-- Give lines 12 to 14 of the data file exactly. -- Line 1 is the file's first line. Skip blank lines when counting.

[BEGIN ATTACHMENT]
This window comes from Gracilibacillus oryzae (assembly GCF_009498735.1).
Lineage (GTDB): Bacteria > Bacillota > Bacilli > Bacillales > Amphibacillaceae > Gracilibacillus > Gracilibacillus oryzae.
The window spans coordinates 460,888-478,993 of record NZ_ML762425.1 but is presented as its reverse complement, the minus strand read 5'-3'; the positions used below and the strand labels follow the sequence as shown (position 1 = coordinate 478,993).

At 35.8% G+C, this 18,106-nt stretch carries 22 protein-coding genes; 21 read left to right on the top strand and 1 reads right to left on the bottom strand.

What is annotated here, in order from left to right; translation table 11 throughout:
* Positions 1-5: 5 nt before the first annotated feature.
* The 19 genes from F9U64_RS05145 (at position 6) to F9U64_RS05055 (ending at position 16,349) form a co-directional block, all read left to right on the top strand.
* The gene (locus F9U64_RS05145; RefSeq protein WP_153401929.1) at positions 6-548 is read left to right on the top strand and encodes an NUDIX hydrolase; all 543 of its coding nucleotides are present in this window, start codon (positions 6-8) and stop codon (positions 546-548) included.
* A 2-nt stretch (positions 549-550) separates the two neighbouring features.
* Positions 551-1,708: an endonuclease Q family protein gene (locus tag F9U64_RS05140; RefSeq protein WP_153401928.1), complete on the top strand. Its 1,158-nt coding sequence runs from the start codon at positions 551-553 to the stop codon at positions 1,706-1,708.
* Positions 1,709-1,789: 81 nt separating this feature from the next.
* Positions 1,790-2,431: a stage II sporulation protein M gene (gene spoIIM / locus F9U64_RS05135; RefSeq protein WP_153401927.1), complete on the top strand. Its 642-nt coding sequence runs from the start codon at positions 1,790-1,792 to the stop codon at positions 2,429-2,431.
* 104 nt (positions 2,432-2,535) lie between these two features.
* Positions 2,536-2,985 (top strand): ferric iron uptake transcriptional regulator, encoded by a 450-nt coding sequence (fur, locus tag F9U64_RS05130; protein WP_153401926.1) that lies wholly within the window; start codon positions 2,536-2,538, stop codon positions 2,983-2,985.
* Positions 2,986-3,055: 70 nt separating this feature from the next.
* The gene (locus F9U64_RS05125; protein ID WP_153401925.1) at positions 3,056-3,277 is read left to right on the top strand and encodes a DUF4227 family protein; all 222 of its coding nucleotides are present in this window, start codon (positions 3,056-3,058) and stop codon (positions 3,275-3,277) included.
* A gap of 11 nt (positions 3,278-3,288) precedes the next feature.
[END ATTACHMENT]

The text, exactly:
* Positions 1,790-2,431: a stage II sporulation protein M gene (gene spoIIM / locus F9U64_RS05135; RefSeq protein WP_153401927.1), complete on the top strand. Its 642-nt coding sequence runs from the start codon at positions 1,790-1,792 to the stop codon at positions 2,429-2,431.
* 104 nt (positions 2,432-2,535) lie between these two features.
* Positions 2,536-2,985 (top strand): ferric iron uptake transcriptional regulator, encoded by a 450-nt coding sequence (fur, locus tag F9U64_RS05130; protein WP_153401926.1) that lies wholly within the window; start codon positions 2,536-2,538, stop codon positions 2,983-2,985.